SYNOPSIS: Academy Award winning filmmaker Emerald Fennell (Promising Young Woman) brings us a beautifully wicked tale of privilege and desire. Struggling to find his place at Oxford University, student Oliver Quick (Barry Keoghan) finds himself drawn into the world of the charming and aristocratic Felix Catton (Jacob Elordi), who invites him to Saltburn, his eccentric family’s sprawling estate, for a summer never to be forgotten. 


Saltburn is one of the most talked-about movies in 2023 likely because of its various provocative scenes involving kinky sex and nudity.

Directed and written by Academy Award winner Emerald Fennell (Young Promising Woman), the supposedly drama or dark comedy tells the story of Oliver Quick (Barry Keoghan), a nerdy scholarship student who struggles to fit into the upper class of University of Oxford. Soon he befriends the popular, handsome and rich Felix Catton (Jacob Elordi) and the latter invites him to stay at his family’s huge castle, Saltburn.

There Oliver gets to know Felix’s eccentric parents, Sir James (Richard E. Grant) and Lady Elspeth (Rosamund Pike), her sister Venetia (Alison Oliver) and their cousin, Farleigh (Archie Madekwe) who happens to be their classmate as well.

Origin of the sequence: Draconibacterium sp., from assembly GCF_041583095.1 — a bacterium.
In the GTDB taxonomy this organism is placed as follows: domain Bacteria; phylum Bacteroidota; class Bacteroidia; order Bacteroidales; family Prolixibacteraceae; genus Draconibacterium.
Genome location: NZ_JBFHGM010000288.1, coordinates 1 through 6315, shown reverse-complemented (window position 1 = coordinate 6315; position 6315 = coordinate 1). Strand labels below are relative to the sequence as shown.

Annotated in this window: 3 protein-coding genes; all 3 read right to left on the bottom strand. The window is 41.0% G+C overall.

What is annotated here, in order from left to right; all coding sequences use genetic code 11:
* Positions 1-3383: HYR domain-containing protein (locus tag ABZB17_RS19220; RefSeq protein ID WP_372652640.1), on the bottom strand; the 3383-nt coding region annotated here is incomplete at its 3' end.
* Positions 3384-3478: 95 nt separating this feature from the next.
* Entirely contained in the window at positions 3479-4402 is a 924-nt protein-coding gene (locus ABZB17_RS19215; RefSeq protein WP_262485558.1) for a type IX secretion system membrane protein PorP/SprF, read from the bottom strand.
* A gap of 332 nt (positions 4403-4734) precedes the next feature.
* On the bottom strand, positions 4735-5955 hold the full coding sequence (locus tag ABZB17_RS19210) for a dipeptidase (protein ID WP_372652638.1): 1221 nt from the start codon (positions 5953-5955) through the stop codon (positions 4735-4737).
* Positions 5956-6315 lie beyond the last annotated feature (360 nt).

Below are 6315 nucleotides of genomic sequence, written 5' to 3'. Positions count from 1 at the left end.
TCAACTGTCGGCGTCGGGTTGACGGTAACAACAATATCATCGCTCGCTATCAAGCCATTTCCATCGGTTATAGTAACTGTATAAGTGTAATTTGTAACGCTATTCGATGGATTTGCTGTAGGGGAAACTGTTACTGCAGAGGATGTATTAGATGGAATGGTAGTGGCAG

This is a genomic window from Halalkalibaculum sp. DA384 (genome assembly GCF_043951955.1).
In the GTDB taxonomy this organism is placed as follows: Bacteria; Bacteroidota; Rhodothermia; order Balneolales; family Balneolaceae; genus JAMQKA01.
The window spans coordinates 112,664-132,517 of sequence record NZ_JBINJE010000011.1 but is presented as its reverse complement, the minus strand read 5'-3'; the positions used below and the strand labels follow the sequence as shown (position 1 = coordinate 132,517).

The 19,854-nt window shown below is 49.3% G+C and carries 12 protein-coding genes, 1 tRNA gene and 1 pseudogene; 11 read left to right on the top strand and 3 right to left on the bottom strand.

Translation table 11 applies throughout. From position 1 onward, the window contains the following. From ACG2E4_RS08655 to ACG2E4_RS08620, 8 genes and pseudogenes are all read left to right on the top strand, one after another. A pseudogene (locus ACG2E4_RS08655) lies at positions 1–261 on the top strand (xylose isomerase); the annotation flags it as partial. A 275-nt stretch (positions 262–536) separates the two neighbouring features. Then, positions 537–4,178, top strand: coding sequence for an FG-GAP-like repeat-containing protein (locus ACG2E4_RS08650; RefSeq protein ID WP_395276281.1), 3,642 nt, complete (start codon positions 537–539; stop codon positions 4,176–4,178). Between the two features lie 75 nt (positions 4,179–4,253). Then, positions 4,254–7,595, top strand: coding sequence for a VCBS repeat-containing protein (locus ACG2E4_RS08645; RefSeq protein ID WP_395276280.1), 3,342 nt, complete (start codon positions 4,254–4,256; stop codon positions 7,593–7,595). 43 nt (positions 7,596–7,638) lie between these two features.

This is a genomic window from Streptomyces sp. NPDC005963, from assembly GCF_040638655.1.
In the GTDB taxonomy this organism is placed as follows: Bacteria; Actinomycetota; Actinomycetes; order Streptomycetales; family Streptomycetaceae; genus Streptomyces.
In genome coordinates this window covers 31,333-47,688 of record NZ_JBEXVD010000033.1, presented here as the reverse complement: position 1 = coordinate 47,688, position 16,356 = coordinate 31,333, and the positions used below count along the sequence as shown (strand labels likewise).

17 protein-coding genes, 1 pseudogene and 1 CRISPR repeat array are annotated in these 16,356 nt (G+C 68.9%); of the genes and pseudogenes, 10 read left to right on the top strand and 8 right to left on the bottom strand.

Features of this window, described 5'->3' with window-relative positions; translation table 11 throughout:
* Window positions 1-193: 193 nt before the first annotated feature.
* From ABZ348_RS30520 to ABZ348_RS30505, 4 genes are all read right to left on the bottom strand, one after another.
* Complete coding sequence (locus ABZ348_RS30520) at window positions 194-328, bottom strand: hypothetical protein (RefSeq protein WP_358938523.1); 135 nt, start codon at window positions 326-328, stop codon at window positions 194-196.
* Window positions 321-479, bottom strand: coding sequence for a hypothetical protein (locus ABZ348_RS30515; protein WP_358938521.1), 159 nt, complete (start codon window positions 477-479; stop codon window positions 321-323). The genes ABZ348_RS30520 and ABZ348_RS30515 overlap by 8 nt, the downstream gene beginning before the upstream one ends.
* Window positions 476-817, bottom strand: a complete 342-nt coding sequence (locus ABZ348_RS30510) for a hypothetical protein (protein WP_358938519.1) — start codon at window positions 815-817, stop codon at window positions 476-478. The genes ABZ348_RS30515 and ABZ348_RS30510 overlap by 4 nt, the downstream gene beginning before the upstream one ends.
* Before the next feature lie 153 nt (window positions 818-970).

What seems to be an ordinary story of social class, the rich and their zany eccentric ways soon turn into a nasty, dark attempt by Oliver’s sinister means and moral depravity to “take control” of the Cattons and Saltburn.

Takeaway all the controversies, Saltburn reminds one of The Talented Mr. Ripley (1999) which in turn was adapted from a Patricia Highsmith novel. While Matt Damon was pretty boyish, innocent looking at that time, Keoghan simply has that shifty feel despite a likeable presence. Thus it’s not a surprise when things start to go south as jealousy and envy starts to seep into the character of Oliver.

Indeed, Oliver Quick is not a conman as compared to Tom Ripley but nevertheless, he is equally brutal in his methods. He is probably queer, incredibly brilliant, disturbed and Barry Keoghan puts on a stunning performance as a sly as fox, working class character.

Perhaps Fennell’s intention is to drive a satirical story about all the absurdness of the wealthy elites, there’s nothing rich or profound in the end product. Thanks to the amazing Richard E. Grant and Pike, there’s a standout scene whereby the main characters gather together for lunch pretending everything is normal despite the death of a main character in the maze garden. It’s a wickedly tragic yet funny scene and you wish there were more of these happening in Saltburn instead of watching Oliver’s slurping Felix’s bathwater.

The cinematography by Linus Sangren is certainly gorgeous even though you might questioned the narrative. All in all, Saltburn is a fascinating watch, genuinely entertaining, lurid at times and never boring. Just don’t expect it to be a masterpiece.


Review by Linus Tee